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There’s nothing like a natural disaster to alter the balance in industry. When it comes to heavy equipment, the clean up following a natural disaster can really test the industry. Who has the greatest need – the road crew that is busy trying to finish a highway before winter sets in, or those who have suffered a lot of damage caused by the disaster? Irene is having a similar effect with heavy equipment operators, and often their equipment as well, putting their hands up to help with the clean-up.
What we do know is that the ranks of experienced heavy equipment operators is already dropping and events such as Irene can create vacuums of skilled operators in other areas. The industry is constantly on the lookout for new operators, particularly those with skills across a range of machinery. If you have a commercial drivers license, your value to employers is further enhanced.
Many will claim a lack of employment opportunities for heavy equipment operators – the truth is far from it. Heavy equipment operators are always in demand and there are times when that demand is heavier in different parts of the country. There will probably not be a shortage of heavy equipment operators down the east coast right now, but there will be elsewhere as operators are drawn to the east coast.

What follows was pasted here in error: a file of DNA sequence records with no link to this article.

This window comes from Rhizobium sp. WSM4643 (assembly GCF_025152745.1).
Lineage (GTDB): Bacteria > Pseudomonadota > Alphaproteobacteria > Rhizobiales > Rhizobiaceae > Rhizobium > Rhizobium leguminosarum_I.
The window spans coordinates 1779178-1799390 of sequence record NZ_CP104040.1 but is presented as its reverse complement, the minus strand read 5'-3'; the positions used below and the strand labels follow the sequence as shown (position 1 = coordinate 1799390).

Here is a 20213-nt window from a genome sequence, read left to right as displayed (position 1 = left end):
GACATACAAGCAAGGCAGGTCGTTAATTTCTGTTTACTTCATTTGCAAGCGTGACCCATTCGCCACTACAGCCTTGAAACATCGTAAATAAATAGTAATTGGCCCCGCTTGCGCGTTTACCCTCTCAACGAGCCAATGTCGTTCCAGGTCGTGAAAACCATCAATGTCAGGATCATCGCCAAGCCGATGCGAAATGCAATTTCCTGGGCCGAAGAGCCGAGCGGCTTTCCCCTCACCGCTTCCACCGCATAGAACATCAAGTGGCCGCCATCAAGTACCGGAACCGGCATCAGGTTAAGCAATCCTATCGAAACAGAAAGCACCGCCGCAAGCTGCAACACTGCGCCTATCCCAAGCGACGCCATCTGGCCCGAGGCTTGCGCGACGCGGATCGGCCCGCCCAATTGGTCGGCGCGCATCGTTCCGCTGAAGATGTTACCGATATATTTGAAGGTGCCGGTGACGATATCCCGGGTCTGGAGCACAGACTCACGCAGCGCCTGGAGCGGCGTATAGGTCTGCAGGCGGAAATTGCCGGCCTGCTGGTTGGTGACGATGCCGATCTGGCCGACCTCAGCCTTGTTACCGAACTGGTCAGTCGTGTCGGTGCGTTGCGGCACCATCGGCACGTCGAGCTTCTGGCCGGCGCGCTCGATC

One of the interesting aspects of a heavy equipment career is that it is well suited to those who like to move around a little. The demand fluctuates around the country depending on the time of the year, any natural events such as fire, storm and earthquake, and state and federal government road and bridge building programs. If you have the wander bug and would like a career that may well support it, then consider a career as a heavy equipment operator – it could take you around the world.